Twenty years ago, I came out of eye surgery at the Crosby hospital to see my doctor standing and watching a television in the recovery room. Suddenly she turned, talking to me and asked how I felt. She was crying. “Was it that bad” I asked? “I’m sorry,” she said. “The tears aren’t about you and your surgery went fine.” She left me and my attention went to the television and the planes flying into those towers. Then I cried.
Today Aug. 30, 2021, I cried again. Yes, the war was over and for that I was grateful but my tears were for every one of our soldiers who died trying to win an unwinnable war. For every Afghan who dreamed of freedom some day and lost their lives fighting for it. For all of the innocents who have borne the brunt of the suffering. Some with their lives and some with the repercussions that come with being offered a carrot for a better life and then having it taken away and now they live in limbo.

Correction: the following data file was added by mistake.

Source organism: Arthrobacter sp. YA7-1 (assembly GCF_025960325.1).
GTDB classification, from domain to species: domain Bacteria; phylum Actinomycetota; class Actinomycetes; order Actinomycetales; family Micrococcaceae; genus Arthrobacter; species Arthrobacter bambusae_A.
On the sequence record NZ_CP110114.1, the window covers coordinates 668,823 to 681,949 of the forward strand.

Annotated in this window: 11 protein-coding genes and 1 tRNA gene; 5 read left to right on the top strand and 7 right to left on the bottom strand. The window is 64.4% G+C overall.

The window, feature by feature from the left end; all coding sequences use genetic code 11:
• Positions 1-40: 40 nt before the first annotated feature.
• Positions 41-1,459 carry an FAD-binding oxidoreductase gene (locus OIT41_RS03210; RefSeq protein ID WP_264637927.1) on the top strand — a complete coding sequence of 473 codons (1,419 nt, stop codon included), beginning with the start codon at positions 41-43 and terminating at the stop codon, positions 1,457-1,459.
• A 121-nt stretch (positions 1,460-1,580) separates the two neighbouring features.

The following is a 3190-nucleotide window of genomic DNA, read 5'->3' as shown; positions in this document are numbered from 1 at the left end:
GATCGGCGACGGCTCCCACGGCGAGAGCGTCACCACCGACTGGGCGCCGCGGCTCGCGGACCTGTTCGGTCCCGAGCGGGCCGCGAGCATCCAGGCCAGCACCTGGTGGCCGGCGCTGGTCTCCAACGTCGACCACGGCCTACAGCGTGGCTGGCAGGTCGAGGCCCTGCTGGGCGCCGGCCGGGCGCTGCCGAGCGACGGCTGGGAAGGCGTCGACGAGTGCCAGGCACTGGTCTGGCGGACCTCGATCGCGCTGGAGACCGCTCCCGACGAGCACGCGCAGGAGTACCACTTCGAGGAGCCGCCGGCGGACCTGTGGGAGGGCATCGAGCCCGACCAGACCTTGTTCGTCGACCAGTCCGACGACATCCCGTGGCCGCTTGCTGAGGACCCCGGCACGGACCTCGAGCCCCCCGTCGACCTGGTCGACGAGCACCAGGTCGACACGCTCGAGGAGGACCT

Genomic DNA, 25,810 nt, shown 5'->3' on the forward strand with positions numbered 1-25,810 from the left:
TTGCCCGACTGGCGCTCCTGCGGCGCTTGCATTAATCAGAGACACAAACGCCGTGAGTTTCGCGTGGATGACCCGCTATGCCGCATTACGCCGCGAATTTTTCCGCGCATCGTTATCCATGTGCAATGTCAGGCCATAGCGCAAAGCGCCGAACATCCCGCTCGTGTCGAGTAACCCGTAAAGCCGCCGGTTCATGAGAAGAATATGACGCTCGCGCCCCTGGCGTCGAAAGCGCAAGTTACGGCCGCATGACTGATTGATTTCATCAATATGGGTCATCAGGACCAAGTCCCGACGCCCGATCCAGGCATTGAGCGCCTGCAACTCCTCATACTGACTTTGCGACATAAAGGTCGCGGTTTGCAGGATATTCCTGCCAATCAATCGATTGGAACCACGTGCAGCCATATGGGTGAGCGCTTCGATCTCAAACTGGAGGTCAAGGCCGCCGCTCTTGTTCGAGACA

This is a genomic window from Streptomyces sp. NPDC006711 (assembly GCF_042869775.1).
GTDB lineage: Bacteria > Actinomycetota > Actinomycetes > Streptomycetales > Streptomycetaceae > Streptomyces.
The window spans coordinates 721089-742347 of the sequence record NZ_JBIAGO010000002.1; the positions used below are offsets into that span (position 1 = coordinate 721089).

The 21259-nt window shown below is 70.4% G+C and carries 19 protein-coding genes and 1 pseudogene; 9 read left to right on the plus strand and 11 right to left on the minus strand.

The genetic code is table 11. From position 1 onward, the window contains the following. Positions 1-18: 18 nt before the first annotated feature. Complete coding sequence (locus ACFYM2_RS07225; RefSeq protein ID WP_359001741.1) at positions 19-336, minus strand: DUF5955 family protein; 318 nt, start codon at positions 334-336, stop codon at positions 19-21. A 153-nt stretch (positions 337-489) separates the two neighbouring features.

We can blame the four presidents, we can blame the military strategists, we can blame a lot of people but in the end the people who thought that they could change that country to a democratic society, halfway around the world, were wrong. We need to defend our borders tenaciously and keep our people safe first. We need to have good relationships with our allies. Help the needy countries, yes, but we need to quit trying to police the whole world. This wasn’t our first rodeo. We got bucked off our horse before. Will we learn from this? I doubt it.